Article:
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|Second-grader Faith Dressel is all smiles as she hangs onto a steel bar lifted into the air by Omegaman (Marc Wilkes)|
Building good character
Sandshore recently celebrated New Jersey’s Week of Respect – an annual week of awareness and education centered around the prevention of harassment, intimidation, and bullying.
The highlight of the week was a visit by Omegaman (Marc Wilkes) who delivered superhero-themed messages on good behavior. Weaving dramatic feats of strength and personal stories into his presentations, Omegaman kept the students entertained while underscoring the key messages including “Be a dream-maker, not a dream-breaker” and “Be a H.E.R.O (Helping Everyone Respect Others).”
In addition to anti-bullying and character building, other topics were discussed including peer pressure, making healthy lifestyle choices, self-esteem, academic excellence, and violence prevention.
"Teaching respect for yourself and others, as well as taking responsibility for your words and actions, is an important part of character education," said Julie Kester, school guidance counselor, who coordinated many of the week's activities. "It sounds like common sense to simply have these skills in place but it's not a given and these are the years that positive habits are easier to form. Just like we teach toddlers manners, we need to teach and encourage respect and responsibility."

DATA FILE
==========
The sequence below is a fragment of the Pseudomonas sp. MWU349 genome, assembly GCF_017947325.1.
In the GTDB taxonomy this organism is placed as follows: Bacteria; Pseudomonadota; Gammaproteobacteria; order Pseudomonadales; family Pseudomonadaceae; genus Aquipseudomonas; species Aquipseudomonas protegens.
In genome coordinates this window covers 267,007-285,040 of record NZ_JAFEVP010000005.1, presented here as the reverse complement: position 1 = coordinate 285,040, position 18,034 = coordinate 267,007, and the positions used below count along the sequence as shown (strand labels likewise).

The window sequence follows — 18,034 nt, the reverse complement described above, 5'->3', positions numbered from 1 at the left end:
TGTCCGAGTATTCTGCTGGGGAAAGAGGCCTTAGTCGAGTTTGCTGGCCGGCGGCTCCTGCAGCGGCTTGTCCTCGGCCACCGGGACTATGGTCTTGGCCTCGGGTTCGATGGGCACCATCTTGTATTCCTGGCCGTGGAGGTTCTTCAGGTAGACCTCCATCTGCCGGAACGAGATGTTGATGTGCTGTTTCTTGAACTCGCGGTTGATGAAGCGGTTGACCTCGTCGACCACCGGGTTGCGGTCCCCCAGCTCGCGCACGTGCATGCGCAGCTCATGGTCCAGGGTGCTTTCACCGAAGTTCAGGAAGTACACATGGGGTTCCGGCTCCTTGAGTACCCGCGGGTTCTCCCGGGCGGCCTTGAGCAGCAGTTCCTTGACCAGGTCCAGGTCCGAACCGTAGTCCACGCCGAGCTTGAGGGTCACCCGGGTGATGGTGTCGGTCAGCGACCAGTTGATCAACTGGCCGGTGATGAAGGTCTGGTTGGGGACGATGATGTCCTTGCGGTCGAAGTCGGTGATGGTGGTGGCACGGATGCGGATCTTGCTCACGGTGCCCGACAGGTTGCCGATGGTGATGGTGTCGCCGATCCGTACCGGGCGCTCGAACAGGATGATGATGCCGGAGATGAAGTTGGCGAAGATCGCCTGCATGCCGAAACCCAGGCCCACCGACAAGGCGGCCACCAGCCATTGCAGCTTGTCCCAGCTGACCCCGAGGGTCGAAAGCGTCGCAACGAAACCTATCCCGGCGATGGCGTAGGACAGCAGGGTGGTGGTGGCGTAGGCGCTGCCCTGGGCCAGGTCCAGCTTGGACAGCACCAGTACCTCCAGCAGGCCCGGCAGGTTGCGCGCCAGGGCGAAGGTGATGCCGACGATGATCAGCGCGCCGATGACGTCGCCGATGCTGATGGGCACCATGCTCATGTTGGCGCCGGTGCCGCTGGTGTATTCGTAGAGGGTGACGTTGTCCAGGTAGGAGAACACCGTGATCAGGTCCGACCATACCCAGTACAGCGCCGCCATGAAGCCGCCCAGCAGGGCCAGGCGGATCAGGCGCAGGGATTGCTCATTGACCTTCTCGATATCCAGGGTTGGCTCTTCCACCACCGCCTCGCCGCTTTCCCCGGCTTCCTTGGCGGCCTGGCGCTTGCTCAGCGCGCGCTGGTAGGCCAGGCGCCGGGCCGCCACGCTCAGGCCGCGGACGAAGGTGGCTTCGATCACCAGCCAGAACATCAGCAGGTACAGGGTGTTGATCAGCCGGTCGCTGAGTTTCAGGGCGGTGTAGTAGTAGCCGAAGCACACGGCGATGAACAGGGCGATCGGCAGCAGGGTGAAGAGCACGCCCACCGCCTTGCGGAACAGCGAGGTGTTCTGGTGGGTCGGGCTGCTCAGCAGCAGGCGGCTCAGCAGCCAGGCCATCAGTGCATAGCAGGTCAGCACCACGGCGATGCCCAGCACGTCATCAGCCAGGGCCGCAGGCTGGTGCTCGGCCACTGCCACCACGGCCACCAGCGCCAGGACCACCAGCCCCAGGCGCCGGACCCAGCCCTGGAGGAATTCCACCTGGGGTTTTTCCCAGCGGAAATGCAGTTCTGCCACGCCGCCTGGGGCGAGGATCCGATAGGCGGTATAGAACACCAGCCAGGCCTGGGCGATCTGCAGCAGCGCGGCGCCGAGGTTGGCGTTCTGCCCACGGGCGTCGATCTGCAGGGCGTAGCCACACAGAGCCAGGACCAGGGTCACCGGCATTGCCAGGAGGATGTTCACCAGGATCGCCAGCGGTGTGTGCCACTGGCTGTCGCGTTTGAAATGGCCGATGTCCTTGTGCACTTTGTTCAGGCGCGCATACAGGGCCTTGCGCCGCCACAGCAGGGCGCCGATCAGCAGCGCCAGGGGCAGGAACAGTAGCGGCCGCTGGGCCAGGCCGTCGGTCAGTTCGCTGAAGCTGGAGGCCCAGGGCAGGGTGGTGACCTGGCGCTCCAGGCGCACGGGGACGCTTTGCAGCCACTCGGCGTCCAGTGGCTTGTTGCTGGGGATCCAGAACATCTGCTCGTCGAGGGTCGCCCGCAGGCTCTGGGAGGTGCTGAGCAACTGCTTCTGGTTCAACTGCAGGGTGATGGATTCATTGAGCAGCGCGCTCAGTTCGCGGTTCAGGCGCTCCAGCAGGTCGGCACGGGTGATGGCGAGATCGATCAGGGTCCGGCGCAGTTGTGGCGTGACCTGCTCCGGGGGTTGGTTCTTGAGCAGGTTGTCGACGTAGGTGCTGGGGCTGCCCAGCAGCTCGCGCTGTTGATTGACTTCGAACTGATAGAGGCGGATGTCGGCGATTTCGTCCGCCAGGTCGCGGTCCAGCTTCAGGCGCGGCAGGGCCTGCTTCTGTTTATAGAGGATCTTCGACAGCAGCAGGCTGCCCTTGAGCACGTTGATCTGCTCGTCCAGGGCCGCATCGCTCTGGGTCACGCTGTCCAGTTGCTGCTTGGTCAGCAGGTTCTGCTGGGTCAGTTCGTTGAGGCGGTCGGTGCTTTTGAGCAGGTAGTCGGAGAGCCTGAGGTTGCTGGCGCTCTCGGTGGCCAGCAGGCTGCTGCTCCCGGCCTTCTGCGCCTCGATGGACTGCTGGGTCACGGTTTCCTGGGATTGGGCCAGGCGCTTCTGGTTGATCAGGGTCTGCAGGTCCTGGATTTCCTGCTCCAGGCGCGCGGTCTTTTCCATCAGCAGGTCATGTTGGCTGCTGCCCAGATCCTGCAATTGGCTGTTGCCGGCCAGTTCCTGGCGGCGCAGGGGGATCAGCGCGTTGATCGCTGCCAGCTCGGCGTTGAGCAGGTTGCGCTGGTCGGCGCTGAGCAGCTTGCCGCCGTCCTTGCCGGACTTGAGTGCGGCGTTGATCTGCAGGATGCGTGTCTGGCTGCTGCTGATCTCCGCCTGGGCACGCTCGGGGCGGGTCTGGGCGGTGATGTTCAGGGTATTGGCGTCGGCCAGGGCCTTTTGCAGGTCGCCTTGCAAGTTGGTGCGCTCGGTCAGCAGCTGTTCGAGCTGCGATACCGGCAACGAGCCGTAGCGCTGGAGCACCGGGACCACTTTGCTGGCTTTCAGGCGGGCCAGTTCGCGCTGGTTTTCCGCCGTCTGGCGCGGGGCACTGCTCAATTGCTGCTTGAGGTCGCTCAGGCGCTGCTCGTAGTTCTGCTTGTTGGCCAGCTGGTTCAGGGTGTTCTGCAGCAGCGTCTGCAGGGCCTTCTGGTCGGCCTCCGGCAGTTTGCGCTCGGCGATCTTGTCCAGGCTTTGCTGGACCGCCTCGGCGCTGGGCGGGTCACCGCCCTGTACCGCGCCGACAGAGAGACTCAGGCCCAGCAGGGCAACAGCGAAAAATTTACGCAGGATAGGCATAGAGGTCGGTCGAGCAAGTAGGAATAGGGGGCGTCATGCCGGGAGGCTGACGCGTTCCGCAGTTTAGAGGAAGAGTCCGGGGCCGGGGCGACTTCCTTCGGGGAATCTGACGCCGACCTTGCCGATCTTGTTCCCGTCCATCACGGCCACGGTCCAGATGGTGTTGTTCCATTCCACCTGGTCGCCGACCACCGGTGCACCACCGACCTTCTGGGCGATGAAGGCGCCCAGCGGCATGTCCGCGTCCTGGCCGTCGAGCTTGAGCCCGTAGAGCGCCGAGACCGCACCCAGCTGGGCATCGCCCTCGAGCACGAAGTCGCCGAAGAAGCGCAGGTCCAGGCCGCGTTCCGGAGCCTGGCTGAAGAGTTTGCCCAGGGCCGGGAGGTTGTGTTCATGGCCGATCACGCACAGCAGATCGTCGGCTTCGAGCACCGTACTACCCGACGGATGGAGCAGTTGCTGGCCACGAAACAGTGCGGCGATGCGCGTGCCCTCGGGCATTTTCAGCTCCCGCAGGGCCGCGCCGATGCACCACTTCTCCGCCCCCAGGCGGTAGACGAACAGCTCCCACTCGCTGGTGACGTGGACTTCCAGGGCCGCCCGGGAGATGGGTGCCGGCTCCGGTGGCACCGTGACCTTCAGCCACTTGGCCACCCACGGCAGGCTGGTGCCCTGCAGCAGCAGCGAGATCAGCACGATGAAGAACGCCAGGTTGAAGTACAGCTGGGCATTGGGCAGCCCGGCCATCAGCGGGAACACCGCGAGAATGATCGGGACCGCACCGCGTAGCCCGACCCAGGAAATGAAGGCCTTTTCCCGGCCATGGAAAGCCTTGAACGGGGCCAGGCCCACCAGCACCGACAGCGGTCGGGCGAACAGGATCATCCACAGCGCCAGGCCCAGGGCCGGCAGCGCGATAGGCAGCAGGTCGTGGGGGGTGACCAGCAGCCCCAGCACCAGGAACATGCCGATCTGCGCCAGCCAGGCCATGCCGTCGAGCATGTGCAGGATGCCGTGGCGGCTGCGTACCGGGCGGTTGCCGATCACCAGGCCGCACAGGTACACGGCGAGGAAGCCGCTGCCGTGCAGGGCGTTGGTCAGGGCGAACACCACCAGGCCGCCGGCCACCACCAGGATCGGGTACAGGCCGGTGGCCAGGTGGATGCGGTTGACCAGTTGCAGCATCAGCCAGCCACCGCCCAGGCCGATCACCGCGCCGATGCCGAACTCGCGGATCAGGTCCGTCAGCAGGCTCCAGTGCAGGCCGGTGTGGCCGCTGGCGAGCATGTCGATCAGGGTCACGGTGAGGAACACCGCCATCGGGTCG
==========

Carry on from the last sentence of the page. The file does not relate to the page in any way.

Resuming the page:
To underscore the importance of good character, Mrs. Kester visited every classroom in the building and delivered lessons designed to heighten students' awareness of the impact of their words and actions on the lives of others. She's also begun working with physical education teacher Kit Thompson to teach kids effective conflict resolution techniques.
New Jersey education law mandates that schools observe the Week of Respect (first week of October) and School Violence Awareness Week (third week of October) by providing students with age-appropriate messages that focus on preventing harassment, intimation, bullying, violence, and drug use.
|The bulletin board in the main hallway showcases student essays about their personal heroes|